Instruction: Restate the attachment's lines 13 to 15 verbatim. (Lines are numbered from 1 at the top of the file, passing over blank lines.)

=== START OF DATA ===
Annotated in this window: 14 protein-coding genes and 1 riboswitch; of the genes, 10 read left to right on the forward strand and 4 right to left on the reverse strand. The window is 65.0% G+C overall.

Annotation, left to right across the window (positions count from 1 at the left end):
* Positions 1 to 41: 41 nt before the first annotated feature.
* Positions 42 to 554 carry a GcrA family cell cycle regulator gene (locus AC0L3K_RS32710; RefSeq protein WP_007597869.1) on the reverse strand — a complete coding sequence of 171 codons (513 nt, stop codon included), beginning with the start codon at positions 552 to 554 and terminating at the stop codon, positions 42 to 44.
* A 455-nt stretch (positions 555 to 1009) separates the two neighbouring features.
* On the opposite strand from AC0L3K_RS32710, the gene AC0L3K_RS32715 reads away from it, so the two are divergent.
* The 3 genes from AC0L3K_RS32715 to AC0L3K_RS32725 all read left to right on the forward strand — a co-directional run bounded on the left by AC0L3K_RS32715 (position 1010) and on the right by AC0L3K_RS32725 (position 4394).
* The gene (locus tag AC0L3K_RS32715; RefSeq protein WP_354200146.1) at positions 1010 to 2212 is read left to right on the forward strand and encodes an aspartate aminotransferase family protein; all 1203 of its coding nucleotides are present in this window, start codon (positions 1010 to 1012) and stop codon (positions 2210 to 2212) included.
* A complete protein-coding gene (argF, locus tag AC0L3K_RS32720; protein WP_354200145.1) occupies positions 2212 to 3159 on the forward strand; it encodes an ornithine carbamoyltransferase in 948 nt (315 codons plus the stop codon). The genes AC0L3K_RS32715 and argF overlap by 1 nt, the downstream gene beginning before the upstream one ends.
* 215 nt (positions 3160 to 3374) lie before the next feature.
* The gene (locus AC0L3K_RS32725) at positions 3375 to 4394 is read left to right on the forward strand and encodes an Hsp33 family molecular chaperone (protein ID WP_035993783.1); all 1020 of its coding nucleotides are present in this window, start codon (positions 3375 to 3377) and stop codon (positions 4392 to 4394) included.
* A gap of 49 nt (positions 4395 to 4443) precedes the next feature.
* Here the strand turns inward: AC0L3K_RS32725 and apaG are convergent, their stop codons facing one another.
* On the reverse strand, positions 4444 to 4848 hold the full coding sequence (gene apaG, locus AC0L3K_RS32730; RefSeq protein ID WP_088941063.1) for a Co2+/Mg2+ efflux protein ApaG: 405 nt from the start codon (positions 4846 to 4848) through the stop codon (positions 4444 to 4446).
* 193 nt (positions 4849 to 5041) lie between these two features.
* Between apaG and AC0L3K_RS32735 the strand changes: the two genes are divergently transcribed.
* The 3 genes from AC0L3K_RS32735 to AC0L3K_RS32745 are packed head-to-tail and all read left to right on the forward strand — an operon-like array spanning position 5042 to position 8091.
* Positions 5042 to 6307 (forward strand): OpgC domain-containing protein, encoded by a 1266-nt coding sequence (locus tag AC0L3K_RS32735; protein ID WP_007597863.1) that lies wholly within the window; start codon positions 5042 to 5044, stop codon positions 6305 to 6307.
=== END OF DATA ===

* Here the strand turns inward: AC0L3K_RS32725 and apaG are convergent, their stop codons facing one another.
* On the reverse strand, positions 4444 to 4848 hold the full coding sequence (gene apaG, locus AC0L3K_RS32730; RefSeq protein ID WP_088941063.1) for a Co2+/Mg2+ efflux protein ApaG: 405 nt from the start codon (positions 4846 to 4848) through the stop codon (positions 4444 to 4446).
* 193 nt (positions 4849 to 5041) lie between these two features.